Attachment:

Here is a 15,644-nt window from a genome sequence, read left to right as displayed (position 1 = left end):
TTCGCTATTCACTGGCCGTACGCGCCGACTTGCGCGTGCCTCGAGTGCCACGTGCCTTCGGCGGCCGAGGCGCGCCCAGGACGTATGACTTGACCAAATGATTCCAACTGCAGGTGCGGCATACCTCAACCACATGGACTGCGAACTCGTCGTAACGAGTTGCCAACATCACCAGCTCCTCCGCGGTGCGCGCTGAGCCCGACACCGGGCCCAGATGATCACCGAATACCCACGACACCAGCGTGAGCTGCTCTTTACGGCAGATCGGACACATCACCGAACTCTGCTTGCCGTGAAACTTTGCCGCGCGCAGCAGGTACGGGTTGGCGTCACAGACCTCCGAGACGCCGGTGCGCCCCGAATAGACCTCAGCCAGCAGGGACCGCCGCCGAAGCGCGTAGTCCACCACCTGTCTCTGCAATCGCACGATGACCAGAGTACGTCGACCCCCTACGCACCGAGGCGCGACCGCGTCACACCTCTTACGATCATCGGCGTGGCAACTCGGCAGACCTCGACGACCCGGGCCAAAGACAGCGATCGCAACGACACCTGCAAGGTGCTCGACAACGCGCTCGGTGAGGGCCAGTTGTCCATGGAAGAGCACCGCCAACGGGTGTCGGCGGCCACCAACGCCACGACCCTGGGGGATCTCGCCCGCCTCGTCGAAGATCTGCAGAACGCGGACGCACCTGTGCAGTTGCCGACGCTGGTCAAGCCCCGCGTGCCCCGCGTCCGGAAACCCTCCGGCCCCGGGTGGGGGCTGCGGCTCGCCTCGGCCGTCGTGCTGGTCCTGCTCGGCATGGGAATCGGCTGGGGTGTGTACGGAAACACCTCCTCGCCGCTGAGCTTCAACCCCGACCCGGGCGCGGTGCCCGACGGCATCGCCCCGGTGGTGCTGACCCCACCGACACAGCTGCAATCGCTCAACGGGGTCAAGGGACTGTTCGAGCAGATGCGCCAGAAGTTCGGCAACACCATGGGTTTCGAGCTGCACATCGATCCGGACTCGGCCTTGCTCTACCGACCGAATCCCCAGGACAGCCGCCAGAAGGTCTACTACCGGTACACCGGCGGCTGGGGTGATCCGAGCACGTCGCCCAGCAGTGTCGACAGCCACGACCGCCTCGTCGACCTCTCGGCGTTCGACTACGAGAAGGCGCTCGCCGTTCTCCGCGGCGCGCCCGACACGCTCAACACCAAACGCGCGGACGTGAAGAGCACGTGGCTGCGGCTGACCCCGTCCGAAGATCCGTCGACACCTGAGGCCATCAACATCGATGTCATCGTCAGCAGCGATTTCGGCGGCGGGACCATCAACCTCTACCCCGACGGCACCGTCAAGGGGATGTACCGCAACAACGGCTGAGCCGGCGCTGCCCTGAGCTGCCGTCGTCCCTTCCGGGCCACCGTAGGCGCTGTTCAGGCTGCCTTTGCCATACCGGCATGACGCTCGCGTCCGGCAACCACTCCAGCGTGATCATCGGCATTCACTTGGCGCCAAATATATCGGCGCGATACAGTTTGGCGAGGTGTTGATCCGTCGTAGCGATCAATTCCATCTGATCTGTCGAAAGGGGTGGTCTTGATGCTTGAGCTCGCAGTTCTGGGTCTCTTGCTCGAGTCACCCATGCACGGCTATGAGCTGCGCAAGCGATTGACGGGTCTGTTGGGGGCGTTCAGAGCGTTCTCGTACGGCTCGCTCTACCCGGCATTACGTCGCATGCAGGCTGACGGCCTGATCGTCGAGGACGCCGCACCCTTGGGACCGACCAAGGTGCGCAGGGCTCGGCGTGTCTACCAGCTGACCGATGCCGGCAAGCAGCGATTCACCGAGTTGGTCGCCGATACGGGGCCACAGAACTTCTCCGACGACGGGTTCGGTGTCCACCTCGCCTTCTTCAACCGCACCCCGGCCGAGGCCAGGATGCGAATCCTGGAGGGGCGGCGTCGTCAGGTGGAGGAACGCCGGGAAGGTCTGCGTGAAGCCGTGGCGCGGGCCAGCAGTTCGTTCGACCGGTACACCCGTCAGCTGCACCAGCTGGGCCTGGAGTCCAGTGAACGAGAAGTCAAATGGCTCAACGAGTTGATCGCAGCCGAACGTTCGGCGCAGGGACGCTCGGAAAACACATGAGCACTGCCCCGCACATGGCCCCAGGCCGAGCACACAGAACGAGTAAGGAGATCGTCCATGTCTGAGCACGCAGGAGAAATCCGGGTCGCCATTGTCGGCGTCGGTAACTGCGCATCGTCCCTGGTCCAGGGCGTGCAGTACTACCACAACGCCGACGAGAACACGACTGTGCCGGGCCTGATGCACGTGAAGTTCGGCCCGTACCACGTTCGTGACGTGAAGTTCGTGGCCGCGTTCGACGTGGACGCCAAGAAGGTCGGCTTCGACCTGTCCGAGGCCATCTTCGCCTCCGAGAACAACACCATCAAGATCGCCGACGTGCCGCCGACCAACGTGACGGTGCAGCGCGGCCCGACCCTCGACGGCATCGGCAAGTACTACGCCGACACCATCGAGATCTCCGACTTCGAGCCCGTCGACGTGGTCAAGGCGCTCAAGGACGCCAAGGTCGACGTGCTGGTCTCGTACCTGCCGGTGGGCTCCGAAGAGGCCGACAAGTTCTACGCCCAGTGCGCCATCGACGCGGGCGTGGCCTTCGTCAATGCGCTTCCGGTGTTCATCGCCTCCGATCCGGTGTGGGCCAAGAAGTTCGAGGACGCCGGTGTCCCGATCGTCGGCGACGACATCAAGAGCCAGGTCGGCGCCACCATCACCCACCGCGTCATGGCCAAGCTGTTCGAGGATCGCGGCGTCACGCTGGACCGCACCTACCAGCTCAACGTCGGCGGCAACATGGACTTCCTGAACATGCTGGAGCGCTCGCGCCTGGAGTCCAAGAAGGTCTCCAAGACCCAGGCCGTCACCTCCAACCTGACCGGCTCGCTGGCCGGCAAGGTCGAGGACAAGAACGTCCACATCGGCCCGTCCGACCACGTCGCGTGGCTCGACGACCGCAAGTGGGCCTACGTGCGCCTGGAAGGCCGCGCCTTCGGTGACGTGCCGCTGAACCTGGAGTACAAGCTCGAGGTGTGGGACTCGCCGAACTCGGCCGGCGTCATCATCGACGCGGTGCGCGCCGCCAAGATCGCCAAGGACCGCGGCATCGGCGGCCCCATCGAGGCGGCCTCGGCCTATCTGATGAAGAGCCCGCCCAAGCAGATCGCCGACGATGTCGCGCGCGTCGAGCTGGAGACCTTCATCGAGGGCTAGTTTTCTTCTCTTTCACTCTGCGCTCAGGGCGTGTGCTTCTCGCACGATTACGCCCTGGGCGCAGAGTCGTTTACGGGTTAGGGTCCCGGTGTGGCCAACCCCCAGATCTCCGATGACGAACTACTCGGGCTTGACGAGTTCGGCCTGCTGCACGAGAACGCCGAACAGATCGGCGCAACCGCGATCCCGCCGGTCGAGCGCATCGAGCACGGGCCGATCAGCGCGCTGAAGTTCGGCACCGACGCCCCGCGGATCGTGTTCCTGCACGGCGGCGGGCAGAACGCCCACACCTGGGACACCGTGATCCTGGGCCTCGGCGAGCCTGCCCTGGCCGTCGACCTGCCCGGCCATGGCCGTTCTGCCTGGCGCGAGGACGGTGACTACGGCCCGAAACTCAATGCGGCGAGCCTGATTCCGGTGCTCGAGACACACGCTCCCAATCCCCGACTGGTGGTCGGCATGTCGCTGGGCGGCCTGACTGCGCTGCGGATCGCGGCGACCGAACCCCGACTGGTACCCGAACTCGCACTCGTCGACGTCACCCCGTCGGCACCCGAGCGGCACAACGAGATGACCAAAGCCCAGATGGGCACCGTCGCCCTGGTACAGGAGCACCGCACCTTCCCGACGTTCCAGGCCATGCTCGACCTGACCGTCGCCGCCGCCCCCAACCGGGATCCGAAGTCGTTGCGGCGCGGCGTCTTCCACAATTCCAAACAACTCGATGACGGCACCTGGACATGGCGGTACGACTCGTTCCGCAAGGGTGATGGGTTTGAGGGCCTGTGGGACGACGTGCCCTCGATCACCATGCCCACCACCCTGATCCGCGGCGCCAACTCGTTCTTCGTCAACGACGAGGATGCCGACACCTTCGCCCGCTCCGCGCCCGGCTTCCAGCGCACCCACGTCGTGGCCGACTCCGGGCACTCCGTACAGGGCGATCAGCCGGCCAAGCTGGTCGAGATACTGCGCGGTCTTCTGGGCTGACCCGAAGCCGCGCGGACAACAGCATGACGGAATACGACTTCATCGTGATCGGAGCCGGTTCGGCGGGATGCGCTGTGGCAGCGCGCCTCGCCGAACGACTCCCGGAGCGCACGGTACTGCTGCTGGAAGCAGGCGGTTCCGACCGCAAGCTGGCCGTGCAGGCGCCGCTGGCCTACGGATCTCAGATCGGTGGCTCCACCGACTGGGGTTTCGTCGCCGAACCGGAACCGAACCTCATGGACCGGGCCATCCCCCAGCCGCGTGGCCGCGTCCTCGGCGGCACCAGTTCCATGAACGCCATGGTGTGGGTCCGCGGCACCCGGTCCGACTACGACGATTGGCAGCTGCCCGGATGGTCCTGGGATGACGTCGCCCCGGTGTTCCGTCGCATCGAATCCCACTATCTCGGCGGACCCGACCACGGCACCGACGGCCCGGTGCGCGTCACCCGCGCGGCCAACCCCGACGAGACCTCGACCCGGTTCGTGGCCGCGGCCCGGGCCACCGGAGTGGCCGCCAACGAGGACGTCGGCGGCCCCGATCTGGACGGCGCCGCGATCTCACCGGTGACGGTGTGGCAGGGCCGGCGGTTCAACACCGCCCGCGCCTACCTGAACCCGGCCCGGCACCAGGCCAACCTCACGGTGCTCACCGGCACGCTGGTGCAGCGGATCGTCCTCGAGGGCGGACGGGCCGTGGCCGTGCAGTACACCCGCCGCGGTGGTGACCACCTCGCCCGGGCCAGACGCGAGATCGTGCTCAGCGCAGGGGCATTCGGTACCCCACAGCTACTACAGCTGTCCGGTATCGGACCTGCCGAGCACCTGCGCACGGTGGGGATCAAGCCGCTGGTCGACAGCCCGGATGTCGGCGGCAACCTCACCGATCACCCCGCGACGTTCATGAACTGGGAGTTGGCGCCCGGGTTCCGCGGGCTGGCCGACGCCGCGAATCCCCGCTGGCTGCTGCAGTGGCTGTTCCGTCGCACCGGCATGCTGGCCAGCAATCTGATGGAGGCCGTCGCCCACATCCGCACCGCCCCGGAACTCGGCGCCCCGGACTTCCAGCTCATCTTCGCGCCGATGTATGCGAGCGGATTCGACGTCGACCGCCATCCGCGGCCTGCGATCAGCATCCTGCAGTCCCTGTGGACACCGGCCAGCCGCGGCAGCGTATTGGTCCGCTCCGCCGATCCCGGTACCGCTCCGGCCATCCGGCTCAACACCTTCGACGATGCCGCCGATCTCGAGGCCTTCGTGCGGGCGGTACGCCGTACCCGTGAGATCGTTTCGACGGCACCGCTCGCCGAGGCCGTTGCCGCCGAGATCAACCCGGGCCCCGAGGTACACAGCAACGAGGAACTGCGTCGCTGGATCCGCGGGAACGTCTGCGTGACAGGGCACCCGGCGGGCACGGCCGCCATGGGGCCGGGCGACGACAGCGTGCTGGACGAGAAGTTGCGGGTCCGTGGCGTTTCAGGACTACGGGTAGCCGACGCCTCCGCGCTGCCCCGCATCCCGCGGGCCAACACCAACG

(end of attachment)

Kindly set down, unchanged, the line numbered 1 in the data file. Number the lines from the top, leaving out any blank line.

Here is a 15,644-nt window from a genome sequence, read left to right as displayed (position 1 = left end):